NMAP

Course
Time
7 hours 1 minute
Difficulty
Beginner
CEU/CPE
7

Video Transcription

00:01
Welcome to Module three of our end map course, which will focus on the details of T C P. I P that are relevant to end map.
00:09
In this first lesson, we'll talk about I p v for
00:12
there isn't a lab in this lesson. So feel free to listen or learn from a device that isn't running in map.
00:17
Let's get started.
00:19
Here are the learning objectives for this lesson.
00:22
First, we'll start with a general discussion of T C B I B version for
00:27
next we'll discuss I'd be addressing.
00:30
Then we'll talk about cider notation. And finally, we'll talk about name resolution
00:35
because most of you know how I p v four and many of its associated protocols work. I'll work hard to focus on the things relevant toe and map.
00:45
One of the pre requisites of this course is that you have some knowledge and experience with the TCP I p. Protocol. Sweet.
00:52
I'm not gonna bore you with a ton of details about the OSS I model or history of D c v. I. P.
00:57
I just want to review a couple of things that are relevant to this course.
01:00
TCB I p version for is, after all, what most lands and when still currently used either exclusively or in a duel. Stack with IBV six
01:11
T C p i. P is generally made up of two key protocols. TCP, which is a connection oriented layer for or transport protocol, and I P, which is a layer three or network layer protocol.
01:23
Connection oriented, means that the state of each TCB i p connection is maintained in order to guarantee delivery of packets. One key aspect of this is T. C. P's three way handshake.
01:36
The TCP Hi P Protocol Sweet also includes a bunch of other stuff, including the user data Graham Protocol or UDP, which is a connection lis transport protocol that may be used as an alternative to TCP
01:49
and has less overhead is we'll see when examining all of the protocol headers.
01:53
Both TCP and UDP used port numbers as a way to determine what service or application data is transferred to
02:01
in n map. Knowing how I P addresses are assigned locally, either statically or through D H cp helps when determining target hosts and networks
02:12
in America, I S P s and corporations can obtain static publicly accessible. I P addresses through the American Registry for Internet Numbers, or Aaron.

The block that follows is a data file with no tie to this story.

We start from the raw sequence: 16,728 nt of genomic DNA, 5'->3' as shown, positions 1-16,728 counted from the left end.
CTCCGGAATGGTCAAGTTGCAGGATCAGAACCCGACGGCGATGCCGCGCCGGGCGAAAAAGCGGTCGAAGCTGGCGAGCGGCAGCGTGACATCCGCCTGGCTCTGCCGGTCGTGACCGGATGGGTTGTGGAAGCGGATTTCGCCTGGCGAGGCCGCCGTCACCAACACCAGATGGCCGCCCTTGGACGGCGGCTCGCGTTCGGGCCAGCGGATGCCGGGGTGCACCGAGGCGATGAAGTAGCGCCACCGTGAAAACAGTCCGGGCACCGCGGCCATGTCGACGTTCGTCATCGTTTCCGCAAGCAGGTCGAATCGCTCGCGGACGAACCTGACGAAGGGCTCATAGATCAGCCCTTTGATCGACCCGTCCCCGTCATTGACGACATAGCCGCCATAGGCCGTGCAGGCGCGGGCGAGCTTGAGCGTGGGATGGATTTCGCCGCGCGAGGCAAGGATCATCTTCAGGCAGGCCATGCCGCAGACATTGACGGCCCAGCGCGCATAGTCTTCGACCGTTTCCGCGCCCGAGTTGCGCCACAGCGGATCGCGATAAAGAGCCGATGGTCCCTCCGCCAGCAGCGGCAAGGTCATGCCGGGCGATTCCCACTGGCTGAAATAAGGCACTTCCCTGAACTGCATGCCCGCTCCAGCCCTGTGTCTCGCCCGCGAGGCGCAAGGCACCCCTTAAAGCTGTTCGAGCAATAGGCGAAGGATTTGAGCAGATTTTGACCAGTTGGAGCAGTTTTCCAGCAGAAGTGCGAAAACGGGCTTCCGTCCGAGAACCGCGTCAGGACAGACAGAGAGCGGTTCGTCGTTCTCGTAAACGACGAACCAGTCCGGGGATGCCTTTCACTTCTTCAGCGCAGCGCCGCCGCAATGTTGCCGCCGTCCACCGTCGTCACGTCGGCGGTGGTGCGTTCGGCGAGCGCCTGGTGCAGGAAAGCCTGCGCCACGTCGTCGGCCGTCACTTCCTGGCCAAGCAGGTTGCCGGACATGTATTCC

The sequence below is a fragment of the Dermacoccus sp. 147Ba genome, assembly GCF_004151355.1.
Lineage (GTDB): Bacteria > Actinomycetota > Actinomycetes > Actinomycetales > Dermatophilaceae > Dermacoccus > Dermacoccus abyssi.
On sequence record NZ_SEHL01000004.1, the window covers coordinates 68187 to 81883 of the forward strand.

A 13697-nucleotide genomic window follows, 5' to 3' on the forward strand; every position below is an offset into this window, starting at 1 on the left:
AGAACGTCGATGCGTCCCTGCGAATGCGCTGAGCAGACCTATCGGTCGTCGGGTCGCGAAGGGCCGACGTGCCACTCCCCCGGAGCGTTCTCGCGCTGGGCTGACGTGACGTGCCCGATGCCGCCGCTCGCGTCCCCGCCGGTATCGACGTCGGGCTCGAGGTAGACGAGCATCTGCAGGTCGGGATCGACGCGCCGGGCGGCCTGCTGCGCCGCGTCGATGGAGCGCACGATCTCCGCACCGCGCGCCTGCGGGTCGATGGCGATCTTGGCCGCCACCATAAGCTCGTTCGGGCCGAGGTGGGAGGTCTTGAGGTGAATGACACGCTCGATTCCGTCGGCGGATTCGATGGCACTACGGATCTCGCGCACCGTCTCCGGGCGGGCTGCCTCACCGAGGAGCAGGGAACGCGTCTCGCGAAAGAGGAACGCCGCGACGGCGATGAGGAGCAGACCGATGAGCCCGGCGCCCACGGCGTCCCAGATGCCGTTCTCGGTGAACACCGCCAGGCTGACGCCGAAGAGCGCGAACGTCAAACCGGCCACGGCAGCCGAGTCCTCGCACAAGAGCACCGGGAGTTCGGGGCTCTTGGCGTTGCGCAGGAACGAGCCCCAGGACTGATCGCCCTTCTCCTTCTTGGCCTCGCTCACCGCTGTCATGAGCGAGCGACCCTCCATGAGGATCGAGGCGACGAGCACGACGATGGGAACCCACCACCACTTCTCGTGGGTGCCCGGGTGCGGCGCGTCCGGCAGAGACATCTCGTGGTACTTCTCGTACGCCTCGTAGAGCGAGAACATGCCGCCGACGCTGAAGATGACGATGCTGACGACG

02:22
Many times network administrators get their public eye peas from their eyes. P
02:25
and typically they issue out private addresses using a private I P. Addressing scheme that uses network address translation to talk on the Internet
02:35
nn map. It really helps to know the difference between Private I P addresses in public I p addresses. It also helps if you're familiar with or have memorized common TCP and you D be ports.
02:46
However, one of the beauties of end map is that a default and maps can automatically probes for 1000 of the most commonly used TCP and you d be pores
02:54
using the Dash Capital F command line Switch will cut that number down to 100 of the most commonly used ports.
03:02
All included cheat sheet with the 100 most commonly used TCP and UDP ports. In this lesson
03:09
in i P, addressing numbers are usually seen in their decimal form, such as 1 92.1 68.1 dot one,
03:17
so there are four sets of numbers separated by decimal points.
03:22
These numbers are read by network devices in their binary form, and each set is called an octet.
03:28
It's golden octet because the maximum value in each set is, too to the eighth. Power minus one,
03:34
because zero can be assigned is in value.
03:37
In other words, 255 is the maximum value that can be assigned in each octet.
03:43
So 255 in binary is 11111111 or eight ones.
03:51
Most of you have knowledge and experience with this, so I'm not gonna go into too much more detail about it.
03:57
The process of sub netting is usually one of the first mathematical encounters that network administrators must learn. It's kind of a rite of passage.
04:04
At its heart. Submitting is simply an address. ING methodology that allows network admin is to determine which portion of the I P address is the network and which part is the host.